Use this URL to cite or link to this record in EThOS: http://ethos.bl.uk/OrderDetails.do?uin=uk.bl.ethos.416712
Title: Lava emplacement dynamics
Author: Stansfield, Stewart Anthony.
ISNI:       0000 0001 3477 6817
Awarding Body: University of Bristol
Current Institution: University of Bristol
Date of Award: 2004
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Abstract:
Recent advances in the study of lava emplacement dynamics have focused on the numerical solutions of increasingly complex fluids, frequently with an onus on visco-plasticity. The effects of temperature-dependent viscosity in the extrusion of lava have been under-investigated, particularly with reference to experimental analogues. Golden syrup displays a strongly temperature-dependent viscosity, and in a series of experiments was extruded from a point source onto a slope in a cooled environment. The long flows underestimated the isothermal numerical predictions of Lister (1992) in spatial extent, and can be modelled to expand according to basic isothermal theory, but with a time-dependent bulk viscosity that varies with time to the power of fJ, which takes the values 0.25 to 0.79 and increases with increasing viscosity ratio and decreasing Peclet number. Cooled flows developed considerably greater height proftles than in isothermal experiments, leading to steep flow fronts and bulked-up flow plateaus. The flows developed clear central channels of hot syrup, bordered by margins of cooled, rippled and/or tom skin, with small-scale fold wavelengths (Lr) of 1 mrn, Channel widths are found to be linear functions of flow rate, and at given flow rates and ambient temperatures, relative widths are a function of the cotangent of the angle of slope. Larger second-generation folds (La.) developed downstream, and the ratio A (La.ILt) is of the range 10.5 to 29.5. Flow margins were perturbed and developed overflow crease structures. Fieldwork in Cameroon investigated the character and morphologies of the 1999 lava flows, and their relation to local and source dynamics. Structures are analysed qualitatively and quantitatively; more detailed arguments are developed on the processes of levee formation, and systematic links between flow dynamics and levee-channel interface geometry are presented in light of Cameroonian examples. Modem field analyses are supported by a historical, archive-sourced investigation of past activity that collates and interprets prior observations for the modem volcanologist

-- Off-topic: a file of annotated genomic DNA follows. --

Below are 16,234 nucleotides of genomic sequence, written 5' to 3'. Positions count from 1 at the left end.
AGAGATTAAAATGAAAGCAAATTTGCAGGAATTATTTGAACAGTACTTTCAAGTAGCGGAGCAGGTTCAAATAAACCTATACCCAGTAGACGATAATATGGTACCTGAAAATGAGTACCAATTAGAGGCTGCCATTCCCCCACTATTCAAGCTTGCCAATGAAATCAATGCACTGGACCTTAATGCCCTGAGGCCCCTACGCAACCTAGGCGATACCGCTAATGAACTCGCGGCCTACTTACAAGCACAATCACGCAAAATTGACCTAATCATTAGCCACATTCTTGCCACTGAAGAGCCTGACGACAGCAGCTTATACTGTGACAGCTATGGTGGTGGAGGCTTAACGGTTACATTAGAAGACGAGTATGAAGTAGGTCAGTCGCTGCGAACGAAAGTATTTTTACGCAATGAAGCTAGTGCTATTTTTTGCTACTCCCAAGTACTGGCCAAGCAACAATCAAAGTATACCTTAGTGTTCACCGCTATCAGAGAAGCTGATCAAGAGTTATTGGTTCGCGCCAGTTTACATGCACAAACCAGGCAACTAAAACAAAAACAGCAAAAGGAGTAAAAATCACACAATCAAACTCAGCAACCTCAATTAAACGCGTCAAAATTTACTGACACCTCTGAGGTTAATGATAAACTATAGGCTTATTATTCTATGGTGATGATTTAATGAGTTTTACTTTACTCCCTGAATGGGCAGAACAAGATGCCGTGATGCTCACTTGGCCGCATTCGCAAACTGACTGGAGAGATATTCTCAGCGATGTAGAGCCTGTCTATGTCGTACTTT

Supervisor: Not available Sponsor: Not available
Qualification Name: Thesis (Ph.D.) Qualification Level: Doctoral
EThOS ID: uk.bl.ethos.416712  DOI: Not available
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